Kyle Olson reports: Barack Obama was out stumping for the ailing Hillary Clinton today, but that didn’t stop him from talking about himself.
The president rallied with Clinton supporters in Philadelphia and when doing so, managed to mention himself 137 times.
At one point, after running down a list of what he considered accomplishments of his presidency, someone in the audience shouted out about lower gas prices.
“Thank you for reminding me,” he replied. “Thanks, Obama,” he said to himself. Read the rest of this entry »
Charge: sequence in film was ‘work of fiction’ that damaged reputation of commentators.
Gun rights advocates don’t enjoy being falsely depicted as dimwits who can’t answer the most basic of questions about their No. 1 public policy issue.
Erik Wemple reports: That’s the takeaway from a defamation lawsuit filed today against Katie Couric and the producers of “Under the Gun,” a documentary about gun violence in the United States. Having debuted at the Sundance Film Festival in January, the documentary itself came under the gun in May, when members of the Virginia Citizens Defense League (VCDL) claimed that it slighted them by mal-editing an interview in which they’d participated. In response to a question from Couric, the film’s narrator, the gun rights advocates were depicted as sitting in baffled silence for nearly 10 seconds.
In fact, they had supplied an extensive response to Couric’s question.
Many onlookers, including the Erik Wemple Blog, blasted the film for this portrayal. Couric, the global anchor of Yahoo News, initially stood by the product but ultimately apologized for the “misleading” edit. The film’s director, Stephanie Soechtig, wasn’t so contrite. “I think it’s sad to say that these eight seconds didn’t give the VCDL a platform to speak. Their views are expressed repeatedly throughout the film; we know how they feel about background checks. They said it earlier in the film,” said Soechtig in an interview after the furor.
Intransigence of that sort may bedevil Soechtig in a legal action filed by the VCDL and two gun rights defenders in the film — Daniel Hawes and Patricia Webb — against Couric, Soechtig, Atlas Films and Epix, the documentary’s distributor. Filed in a Virginia federal court by Elizabeth Locke of Clare Locke LLP, the complaint states, “The Defendants manipulated the footage in service of an agenda: they wanted to establish that there is no basis for opposing background checks, by fooling viewers into believing that even a panel of pro-Second Amendment advocates could not provide one.” It seeks compensatory damages of $12 million, and punitive damages of $350,000 per plaintiff.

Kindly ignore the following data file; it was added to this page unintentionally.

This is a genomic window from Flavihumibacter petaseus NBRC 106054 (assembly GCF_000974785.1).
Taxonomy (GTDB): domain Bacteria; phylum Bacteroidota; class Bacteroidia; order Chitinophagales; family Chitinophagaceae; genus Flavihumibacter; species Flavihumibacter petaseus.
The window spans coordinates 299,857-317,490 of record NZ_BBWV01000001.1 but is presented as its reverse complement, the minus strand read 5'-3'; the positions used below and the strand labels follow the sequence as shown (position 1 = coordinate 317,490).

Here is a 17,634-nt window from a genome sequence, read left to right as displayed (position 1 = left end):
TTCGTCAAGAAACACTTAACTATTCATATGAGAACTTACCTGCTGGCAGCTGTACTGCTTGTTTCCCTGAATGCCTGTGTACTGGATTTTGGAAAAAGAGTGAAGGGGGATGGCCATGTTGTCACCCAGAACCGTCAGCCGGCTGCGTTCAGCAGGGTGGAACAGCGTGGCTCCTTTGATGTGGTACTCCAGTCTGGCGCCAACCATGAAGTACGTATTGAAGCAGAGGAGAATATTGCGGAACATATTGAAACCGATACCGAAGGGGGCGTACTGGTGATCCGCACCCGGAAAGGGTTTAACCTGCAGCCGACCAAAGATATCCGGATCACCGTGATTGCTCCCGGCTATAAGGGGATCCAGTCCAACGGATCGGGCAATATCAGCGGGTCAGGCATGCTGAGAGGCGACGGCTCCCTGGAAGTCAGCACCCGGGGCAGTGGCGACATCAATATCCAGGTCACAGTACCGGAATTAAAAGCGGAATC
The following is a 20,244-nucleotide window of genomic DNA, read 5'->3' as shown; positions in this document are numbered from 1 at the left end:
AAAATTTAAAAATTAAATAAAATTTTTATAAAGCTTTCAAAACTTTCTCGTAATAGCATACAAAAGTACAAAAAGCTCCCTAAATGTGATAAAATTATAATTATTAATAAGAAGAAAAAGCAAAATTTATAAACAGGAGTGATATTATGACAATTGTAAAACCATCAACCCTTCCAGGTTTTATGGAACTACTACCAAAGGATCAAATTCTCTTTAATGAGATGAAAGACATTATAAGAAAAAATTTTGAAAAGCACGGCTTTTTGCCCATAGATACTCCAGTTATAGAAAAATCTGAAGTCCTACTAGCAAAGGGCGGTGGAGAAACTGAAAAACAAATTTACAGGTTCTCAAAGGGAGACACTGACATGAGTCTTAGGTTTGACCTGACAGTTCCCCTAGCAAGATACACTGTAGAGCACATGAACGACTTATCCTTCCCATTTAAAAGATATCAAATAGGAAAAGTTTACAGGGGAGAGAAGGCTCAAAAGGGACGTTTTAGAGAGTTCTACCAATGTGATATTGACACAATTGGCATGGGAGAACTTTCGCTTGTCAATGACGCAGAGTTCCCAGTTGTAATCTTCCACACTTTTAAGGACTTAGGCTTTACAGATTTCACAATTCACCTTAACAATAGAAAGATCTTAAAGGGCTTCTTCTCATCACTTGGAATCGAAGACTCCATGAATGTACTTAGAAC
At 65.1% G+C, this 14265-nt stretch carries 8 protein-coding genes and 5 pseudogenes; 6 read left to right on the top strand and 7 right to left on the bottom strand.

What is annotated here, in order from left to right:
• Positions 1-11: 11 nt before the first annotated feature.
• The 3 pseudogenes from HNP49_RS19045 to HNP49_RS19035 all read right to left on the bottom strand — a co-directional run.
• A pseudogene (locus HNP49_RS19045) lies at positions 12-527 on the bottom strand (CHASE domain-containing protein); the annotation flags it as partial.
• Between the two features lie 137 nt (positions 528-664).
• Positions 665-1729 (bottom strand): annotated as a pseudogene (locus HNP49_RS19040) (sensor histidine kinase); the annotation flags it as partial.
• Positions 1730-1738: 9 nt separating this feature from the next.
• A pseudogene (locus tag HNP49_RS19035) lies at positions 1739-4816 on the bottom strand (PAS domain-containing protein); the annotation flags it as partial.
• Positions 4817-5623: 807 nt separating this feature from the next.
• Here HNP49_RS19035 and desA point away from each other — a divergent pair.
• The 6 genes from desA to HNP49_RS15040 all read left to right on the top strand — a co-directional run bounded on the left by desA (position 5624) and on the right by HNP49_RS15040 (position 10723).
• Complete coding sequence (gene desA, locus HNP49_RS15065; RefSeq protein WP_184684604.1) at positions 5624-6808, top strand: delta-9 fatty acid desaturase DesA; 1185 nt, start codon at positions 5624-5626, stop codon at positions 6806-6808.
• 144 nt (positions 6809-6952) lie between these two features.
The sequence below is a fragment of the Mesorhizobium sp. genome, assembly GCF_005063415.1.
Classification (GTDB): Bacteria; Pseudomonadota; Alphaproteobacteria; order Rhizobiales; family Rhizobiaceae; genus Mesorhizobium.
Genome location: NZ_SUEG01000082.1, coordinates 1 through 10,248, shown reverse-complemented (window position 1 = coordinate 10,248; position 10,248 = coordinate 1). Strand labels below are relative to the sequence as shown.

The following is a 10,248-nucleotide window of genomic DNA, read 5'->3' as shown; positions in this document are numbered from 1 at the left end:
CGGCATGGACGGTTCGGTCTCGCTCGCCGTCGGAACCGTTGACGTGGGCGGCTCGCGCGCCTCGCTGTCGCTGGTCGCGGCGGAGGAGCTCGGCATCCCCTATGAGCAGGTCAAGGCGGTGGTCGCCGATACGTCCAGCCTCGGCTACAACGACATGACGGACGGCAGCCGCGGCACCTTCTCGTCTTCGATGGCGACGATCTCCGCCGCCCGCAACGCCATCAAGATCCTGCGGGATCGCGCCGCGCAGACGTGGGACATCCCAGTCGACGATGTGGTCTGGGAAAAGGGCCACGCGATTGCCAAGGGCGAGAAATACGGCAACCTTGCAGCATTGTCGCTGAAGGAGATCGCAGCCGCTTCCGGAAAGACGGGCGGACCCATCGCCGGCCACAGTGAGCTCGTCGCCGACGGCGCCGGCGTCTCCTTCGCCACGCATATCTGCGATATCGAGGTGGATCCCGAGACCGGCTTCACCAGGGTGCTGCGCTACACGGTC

The filmmakers gave this particular lawsuit a galloping start, with a dreadful sequence that comes less than a half-hour into the one-hour-and-45-minute documentary. Seated in a circle are members of the VCDL against a dark backdrop. Couric asks this question: “If there are no background checks for gun purchasers, how do you prevent felons or terrorists from purchasing a gun?” In response, the VCDL members say precisely nothing. They stare into space, or at the floor. Brain-freeze appears to have enveloped them.
As the suit notes, this depiction is a “work of fiction.” The VCDL members actually filled Couric’s ear; Hawes, for example, said this:
The fact is we do have statutes, both at the federal and state level that prohibit classes of people from being in possession of firearms. If you’re under 18, in Virginia, you can’t walk around with a gun. If you’re an illegal immigrant, if you’re a convicted felon, if you’ve been adjudicated insane, these things are already illegal. So, what we’re really asking about is a question of prior restraint. How can we prevent future crime by identifying bad guys before they do anything bad? And, the simple answer is you can’t. And, particularly, under the legal system we have in the United States, there are a lot of Supreme Court opinions that say, “No, prior restraint is something that the government does not have the authority to do.” Until there is an overt act that allows us to say, “That’s a bad guy,” then you can’t punish him.